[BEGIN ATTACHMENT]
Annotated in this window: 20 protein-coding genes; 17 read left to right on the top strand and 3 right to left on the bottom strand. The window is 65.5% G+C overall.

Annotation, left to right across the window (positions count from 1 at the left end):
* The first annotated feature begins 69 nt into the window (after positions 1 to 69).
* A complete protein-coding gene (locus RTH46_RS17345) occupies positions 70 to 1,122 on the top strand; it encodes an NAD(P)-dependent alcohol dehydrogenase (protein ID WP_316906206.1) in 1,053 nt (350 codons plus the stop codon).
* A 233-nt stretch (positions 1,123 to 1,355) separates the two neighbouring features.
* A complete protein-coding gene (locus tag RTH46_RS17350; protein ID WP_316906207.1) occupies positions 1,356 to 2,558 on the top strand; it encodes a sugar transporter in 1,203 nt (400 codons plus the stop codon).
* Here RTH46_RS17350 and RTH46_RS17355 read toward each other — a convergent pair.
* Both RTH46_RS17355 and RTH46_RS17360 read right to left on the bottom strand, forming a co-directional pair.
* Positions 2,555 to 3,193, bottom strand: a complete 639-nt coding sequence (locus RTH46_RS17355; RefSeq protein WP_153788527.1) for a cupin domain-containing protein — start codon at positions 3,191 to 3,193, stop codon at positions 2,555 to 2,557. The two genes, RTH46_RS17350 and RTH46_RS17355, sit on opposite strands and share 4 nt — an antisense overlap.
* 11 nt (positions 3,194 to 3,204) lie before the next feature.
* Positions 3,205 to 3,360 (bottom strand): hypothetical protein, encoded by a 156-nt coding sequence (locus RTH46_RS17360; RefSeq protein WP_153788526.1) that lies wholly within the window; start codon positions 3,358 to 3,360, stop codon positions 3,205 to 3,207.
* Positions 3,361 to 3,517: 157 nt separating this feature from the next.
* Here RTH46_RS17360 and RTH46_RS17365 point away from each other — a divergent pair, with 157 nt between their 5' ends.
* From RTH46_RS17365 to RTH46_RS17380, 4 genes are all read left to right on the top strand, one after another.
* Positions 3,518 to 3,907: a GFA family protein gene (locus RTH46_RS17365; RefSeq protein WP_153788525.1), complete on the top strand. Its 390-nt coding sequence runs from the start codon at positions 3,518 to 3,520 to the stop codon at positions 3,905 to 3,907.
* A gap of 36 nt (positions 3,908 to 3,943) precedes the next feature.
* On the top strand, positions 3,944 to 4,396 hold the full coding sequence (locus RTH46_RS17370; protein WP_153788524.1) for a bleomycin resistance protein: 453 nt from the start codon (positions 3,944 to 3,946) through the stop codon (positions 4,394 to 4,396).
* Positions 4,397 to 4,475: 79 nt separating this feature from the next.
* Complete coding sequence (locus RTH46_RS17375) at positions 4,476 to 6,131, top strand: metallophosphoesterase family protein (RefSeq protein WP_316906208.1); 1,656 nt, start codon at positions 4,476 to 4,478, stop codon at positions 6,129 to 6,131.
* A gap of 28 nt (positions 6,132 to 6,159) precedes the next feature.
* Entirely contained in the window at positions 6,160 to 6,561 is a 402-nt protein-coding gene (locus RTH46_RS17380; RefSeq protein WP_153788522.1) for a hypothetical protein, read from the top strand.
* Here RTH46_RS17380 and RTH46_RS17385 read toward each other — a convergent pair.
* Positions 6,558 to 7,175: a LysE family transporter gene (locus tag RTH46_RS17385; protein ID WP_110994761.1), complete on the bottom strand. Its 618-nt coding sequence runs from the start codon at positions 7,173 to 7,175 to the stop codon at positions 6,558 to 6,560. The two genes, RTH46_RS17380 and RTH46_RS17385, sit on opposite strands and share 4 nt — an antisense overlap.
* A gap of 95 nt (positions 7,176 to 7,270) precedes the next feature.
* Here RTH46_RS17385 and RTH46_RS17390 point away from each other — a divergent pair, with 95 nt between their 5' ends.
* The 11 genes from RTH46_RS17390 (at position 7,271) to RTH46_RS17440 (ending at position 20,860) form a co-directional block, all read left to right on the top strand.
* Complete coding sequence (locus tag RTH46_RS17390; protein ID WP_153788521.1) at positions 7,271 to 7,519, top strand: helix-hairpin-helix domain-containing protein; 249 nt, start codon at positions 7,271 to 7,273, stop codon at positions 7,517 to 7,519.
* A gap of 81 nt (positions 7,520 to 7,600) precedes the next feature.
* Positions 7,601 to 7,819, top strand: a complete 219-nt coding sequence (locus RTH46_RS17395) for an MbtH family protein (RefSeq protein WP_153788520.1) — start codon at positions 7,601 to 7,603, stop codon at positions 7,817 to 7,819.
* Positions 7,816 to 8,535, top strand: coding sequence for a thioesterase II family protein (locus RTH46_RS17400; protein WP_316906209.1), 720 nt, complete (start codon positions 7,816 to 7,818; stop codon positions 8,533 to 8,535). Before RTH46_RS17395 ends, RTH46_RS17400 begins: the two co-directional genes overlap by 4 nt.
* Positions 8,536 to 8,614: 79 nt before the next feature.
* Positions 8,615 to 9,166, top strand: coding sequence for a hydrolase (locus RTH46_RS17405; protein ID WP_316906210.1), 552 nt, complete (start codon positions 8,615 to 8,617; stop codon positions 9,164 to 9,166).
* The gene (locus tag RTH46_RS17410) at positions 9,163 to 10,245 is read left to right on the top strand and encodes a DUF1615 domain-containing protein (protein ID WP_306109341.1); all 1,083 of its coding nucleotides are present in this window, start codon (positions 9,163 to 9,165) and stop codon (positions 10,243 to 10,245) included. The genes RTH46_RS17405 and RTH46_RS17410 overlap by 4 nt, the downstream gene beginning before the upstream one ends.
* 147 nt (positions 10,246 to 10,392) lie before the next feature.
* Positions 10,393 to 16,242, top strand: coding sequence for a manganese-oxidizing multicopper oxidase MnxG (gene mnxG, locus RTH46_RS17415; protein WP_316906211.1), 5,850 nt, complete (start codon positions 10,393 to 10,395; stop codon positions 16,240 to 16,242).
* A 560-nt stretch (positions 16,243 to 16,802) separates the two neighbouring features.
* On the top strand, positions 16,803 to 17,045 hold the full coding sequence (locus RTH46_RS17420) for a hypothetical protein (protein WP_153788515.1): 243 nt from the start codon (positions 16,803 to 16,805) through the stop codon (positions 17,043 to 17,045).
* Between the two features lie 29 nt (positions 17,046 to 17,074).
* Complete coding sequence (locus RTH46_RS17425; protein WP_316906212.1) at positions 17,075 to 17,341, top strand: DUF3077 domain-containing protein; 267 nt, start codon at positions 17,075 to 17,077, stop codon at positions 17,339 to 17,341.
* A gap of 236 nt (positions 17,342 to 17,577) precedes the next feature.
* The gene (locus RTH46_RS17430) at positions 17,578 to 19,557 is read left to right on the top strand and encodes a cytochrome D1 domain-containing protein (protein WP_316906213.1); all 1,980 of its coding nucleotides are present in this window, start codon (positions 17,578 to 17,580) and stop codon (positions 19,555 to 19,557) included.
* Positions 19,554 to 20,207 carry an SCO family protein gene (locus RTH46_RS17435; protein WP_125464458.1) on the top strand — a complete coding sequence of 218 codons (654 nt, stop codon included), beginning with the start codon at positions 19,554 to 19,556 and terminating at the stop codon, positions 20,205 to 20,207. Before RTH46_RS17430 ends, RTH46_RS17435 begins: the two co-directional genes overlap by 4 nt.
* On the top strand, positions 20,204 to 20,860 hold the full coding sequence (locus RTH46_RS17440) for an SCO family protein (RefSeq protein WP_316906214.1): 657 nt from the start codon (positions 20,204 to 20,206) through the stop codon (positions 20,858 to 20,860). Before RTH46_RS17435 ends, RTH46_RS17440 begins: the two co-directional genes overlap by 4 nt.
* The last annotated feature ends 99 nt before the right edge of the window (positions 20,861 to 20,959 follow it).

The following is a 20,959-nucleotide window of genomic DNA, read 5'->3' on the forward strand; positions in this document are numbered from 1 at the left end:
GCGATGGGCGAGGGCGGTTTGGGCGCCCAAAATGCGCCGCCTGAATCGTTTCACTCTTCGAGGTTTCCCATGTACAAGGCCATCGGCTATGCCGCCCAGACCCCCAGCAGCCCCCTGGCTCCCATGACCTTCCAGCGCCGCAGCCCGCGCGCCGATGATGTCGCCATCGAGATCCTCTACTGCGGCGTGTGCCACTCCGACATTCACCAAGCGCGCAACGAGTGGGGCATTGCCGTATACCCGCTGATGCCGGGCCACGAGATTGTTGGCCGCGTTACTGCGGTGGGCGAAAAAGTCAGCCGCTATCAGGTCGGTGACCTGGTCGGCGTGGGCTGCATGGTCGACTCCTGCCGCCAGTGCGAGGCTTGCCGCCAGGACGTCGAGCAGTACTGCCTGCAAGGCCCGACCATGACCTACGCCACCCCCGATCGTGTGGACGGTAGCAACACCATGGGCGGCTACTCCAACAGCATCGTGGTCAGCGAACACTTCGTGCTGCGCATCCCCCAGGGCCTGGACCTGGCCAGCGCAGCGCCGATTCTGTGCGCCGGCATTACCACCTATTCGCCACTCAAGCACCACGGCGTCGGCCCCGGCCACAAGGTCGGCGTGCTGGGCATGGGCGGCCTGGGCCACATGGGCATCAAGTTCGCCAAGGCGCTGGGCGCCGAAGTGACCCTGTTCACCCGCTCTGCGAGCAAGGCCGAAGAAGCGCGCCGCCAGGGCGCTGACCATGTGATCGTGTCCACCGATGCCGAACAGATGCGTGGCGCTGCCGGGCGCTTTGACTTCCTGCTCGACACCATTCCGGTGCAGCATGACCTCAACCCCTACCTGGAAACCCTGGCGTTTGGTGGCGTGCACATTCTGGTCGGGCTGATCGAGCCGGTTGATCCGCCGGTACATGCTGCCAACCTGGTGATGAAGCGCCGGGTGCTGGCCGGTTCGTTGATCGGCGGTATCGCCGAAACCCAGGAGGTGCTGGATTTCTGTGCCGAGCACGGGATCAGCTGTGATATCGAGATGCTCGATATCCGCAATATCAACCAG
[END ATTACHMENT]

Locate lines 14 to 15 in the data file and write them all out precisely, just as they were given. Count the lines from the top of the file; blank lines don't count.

* From RTH46_RS17365 to RTH46_RS17380, 4 genes are all read left to right on the top strand, one after another.
* Positions 3,518 to 3,907: a GFA family protein gene (locus RTH46_RS17365; RefSeq protein WP_153788525.1), complete on the top strand. Its 390-nt coding sequence runs from the start codon at positions 3,518 to 3,520 to the stop codon at positions 3,905 to 3,907.